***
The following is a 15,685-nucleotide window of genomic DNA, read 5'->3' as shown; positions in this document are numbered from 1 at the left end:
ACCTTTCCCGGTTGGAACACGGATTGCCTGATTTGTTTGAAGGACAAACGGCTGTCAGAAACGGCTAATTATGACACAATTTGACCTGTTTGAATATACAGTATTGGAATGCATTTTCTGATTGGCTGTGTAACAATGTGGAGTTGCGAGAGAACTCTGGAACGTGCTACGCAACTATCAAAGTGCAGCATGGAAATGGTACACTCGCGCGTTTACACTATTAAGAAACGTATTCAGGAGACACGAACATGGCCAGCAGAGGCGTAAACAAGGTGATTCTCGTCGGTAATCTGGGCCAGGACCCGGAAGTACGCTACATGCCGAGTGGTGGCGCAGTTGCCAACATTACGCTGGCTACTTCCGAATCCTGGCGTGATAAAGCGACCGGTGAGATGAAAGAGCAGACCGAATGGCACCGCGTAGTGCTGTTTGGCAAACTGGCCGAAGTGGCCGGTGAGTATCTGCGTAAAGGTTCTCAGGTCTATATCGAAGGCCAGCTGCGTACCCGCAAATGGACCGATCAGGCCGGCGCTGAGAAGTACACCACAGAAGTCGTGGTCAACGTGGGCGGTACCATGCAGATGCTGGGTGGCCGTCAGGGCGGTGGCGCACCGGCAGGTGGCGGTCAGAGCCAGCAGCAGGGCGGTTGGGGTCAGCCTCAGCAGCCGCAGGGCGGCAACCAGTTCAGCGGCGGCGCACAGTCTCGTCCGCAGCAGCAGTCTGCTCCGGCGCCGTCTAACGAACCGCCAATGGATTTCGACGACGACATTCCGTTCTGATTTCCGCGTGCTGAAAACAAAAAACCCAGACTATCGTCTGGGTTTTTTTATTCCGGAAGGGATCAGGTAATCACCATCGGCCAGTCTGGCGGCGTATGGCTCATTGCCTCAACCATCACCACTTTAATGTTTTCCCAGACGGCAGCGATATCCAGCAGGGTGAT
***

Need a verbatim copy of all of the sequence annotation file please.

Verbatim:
The following is a 15,685-nucleotide window of genomic DNA, read 5'->3' as shown; positions in this document are numbered from 1 at the left end:
ACCTTTCCCGGTTGGAACACGGATTGCCTGATTTGTTTGAAGGACAAACGGCTGTCAGAAACGGCTAATTATGACACAATTTGACCTGTTTGAATATACAGTATTGGAATGCATTTTCTGATTGGCTGTGTAACAATGTGGAGTTGCGAGAGAACTCTGGAACGTGCTACGCAACTATCAAAGTGCAGCATGGAAATGGTACACTCGCGCGTTTACACTATTAAGAAACGTATTCAGGAGACACGAACATGGCCAGCAGAGGCGTAAACAAGGTGATTCTCGTCGGTAATCTGGGCCAGGACCCGGAAGTACGCTACATGCCGAGTGGTGGCGCAGTTGCCAACATTACGCTGGCTACTTCCGAATCCTGGCGTGATAAAGCGACCGGTGAGATGAAAGAGCAGACCGAATGGCACCGCGTAGTGCTGTTTGGCAAACTGGCCGAAGTGGCCGGTGAGTATCTGCGTAAAGGTTCTCAGGTCTATATCGAAGGCCAGCTGCGTACCCGCAAATGGACCGATCAGGCCGGCGCTGAGAAGTACACCACAGAAGTCGTGGTCAACGTGGGCGGTACCATGCAGATGCTGGGTGGCCGTCAGGGCGGTGGCGCACCGGCAGGTGGCGGTCAGAGCCAGCAGCAGGGCGGTTGGGGTCAGCCTCAGCAGCCGCAGGGCGGCAACCAGTTCAGCGGCGGCGCACAGTCTCGTCCGCAGCAGCAGTCTGCTCCGGCGCCGTCTAACGAACCGCCAATGGATTTCGACGACGACATTCCGTTCTGATTTCCGCGTGCTGAAAACAAAAAACCCAGACTATCGTCTGGGTTTTTTTATTCCGGAAGGGATCAGGTAATCACCATCGGCCAGTCTGGCGGCGTATGGCTCATTGCCTCAACCATCACCACTTTAATGTTTTCCCAGACGGCAGCGATATCCAGCAGGGTGAT